Many thanks to Caroline and The Business Network for inviting me to host the Hypnotic Loops workshop. It was a great pleasure to present to such a diverse and interesting audience. For those that don’t know, my background is as a stage hypnotist. Throughout the session we used techniques and insights from the world of hypnosis to demonstrate interesting aspects of our existence in a fun & interactive way.
The workshop was built around a model for understanding human experience – and for finding ways to improve that experience for the better – based on a particularly practical and elegant model of hypnosis proposed by James Rolph. We focused on ‘quick wins’ throughout the event: those techniques most helpful for making positive changes to our experience of life with immediate effect.
Here are the 7 quick wins we covered:
- Use your imagination
After investigating the way in which imagined ideas create very real physiological reactions – reactions which govern the emotional experience of a situation – we discussed a couple of ways the deliberate imagination of positive outcomes can be useful.
- The Automatic Imagination Model
While on the subject of imagination, we also touched on Anthony Jacquin & Kev Sheldrake’s beautiful ‘Automatic Imagination’ model of hypnosis. This gives an extra twist to the idea of using your imagination: as well as imagining the positive state, you can then also imagine that it’s become automatic. For anyone who’s interested in knowing more about this, an in-depth article written by Kev can be found at http://www.whatsonmybrain.com/head-hacking-part-3/ .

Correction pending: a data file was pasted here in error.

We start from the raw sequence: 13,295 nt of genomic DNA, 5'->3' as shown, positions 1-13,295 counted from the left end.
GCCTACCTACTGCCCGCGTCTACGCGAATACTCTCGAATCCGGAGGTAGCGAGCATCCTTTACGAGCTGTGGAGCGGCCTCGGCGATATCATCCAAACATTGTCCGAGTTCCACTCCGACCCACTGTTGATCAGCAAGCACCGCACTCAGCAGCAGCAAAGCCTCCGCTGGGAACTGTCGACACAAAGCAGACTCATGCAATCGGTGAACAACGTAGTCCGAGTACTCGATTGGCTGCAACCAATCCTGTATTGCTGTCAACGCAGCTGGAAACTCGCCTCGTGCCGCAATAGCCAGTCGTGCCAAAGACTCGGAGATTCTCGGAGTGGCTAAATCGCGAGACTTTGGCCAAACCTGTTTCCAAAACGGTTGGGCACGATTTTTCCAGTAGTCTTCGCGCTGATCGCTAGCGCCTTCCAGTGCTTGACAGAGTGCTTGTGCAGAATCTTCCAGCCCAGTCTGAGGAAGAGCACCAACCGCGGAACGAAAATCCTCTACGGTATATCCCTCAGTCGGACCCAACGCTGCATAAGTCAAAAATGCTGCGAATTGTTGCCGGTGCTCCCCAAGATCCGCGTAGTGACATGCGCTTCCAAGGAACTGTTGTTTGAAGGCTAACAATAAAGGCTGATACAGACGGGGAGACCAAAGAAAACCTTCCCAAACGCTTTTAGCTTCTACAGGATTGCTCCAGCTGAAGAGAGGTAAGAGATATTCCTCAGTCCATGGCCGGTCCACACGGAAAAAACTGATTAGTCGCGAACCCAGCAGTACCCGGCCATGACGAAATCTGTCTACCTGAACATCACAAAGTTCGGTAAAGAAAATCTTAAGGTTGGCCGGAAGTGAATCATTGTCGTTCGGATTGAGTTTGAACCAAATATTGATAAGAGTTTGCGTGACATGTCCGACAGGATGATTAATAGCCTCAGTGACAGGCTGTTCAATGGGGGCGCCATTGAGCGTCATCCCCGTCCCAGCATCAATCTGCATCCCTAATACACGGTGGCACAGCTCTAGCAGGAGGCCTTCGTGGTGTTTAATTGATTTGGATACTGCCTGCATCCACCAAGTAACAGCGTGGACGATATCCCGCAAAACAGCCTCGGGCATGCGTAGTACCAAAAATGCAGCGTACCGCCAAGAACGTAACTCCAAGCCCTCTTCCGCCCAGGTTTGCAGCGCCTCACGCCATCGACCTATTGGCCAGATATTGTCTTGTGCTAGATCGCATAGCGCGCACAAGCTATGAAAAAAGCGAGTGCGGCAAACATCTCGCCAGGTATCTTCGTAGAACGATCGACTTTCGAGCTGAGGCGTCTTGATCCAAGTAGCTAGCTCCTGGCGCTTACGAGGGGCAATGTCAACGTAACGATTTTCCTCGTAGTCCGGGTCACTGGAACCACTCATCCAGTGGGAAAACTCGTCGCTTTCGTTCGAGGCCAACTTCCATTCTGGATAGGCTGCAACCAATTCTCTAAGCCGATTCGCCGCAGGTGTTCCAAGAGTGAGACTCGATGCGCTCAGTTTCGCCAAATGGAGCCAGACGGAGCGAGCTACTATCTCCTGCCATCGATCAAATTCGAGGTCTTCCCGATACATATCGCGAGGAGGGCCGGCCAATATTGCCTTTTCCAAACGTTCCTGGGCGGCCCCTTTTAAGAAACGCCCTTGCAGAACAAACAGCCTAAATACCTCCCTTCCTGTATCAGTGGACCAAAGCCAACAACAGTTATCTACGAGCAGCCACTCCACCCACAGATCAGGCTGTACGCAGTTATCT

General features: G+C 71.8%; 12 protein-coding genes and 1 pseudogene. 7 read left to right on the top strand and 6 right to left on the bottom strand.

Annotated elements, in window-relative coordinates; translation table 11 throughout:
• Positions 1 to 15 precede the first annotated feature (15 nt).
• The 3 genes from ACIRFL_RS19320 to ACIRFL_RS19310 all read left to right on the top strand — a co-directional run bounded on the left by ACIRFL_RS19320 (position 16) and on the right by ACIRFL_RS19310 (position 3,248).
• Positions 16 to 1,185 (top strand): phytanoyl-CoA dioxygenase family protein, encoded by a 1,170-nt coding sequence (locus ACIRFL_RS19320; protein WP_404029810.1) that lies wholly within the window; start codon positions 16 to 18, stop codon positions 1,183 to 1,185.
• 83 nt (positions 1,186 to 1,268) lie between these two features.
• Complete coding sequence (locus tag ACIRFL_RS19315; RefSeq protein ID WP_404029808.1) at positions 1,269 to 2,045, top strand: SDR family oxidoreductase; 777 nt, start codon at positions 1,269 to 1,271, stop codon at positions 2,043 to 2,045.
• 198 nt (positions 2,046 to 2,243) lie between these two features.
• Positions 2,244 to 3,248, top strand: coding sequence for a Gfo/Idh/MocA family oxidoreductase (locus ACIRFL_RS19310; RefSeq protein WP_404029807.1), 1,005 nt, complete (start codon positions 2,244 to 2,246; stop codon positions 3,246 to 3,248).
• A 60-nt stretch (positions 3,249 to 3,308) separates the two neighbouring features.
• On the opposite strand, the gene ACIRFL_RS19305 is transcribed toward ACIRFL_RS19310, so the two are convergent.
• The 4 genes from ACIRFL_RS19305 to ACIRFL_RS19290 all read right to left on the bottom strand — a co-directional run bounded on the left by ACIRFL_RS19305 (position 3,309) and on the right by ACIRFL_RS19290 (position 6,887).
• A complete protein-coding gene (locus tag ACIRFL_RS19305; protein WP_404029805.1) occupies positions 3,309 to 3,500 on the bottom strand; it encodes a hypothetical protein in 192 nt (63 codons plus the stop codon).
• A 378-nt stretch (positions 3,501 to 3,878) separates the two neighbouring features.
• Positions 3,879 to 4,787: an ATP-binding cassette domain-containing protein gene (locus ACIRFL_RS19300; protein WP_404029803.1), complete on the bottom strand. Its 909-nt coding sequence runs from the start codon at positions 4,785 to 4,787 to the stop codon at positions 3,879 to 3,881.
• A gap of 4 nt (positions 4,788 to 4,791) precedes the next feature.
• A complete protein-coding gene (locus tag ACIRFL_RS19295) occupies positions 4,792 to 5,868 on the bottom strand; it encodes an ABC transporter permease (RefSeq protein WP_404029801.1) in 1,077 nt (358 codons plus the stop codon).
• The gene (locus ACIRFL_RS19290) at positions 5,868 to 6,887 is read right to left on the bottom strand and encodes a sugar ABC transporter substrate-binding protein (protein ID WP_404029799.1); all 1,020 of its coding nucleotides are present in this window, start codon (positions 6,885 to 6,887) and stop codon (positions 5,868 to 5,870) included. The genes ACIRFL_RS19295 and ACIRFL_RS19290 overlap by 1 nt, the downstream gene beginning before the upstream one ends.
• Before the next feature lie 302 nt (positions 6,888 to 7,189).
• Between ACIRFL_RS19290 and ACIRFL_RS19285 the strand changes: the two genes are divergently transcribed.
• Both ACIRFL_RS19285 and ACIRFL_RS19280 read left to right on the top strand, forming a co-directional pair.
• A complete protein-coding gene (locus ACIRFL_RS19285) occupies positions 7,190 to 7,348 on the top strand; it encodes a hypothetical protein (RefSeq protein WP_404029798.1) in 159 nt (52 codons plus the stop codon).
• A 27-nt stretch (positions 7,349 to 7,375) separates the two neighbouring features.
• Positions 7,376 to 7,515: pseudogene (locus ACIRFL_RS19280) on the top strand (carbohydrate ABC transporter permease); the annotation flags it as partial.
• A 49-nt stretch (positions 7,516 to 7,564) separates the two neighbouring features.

- Use your physiology
We discussed the usefulness of deliberately adopting the physiology of a helpful emotional state. An excellent description of this idea can be found by looking up Amy Cuddy’s TED talk: we also discussed some other interesting places in which this idea shows up.
- Examine your experience.
Much of the talk was focused on our capacity to create, and believe in, stories about our existence, and on how what we believe about an activity is usually more important than the activity itself. By looking closely at the actual experience of doing the activity, it can be quite enlightening to realise how little evidence there is for your story!
- Re-contextualising draining activities
Continuing the topic of our beliefs around an activity being more important than the activity itself, we looked at how those activities we find the most depleting could potentially become less so. By recognising what the story might be that is making that activity feel draining, it can be possible to find new meaning/priorities within which to improve the experience of those tasks.
- Gratitude journal
A simple exercise for which the benefits far outweigh the effort expended! The technique simply consists of writing 3 sentences each day that begin with the words: ‘I am grateful for…’. In the workshop I explained how the fine-tuning of our attention & awareness that results from practising daily gratitudes helps to make positive occurrences and valuable opportunities more apparent to us.
- Silver Linings work
Another simple technique, consisting of deliberately noticing 1 positive aspect within an otherwise negative situation. When doing this we are never being disingenuous or lying to ourselves – we’re being completely honest that the situation isn’t great overall – however, we’re practising a very useful cognitive pattern, and this practice is another thing that helps us to spot opportunity and to become more optimistic.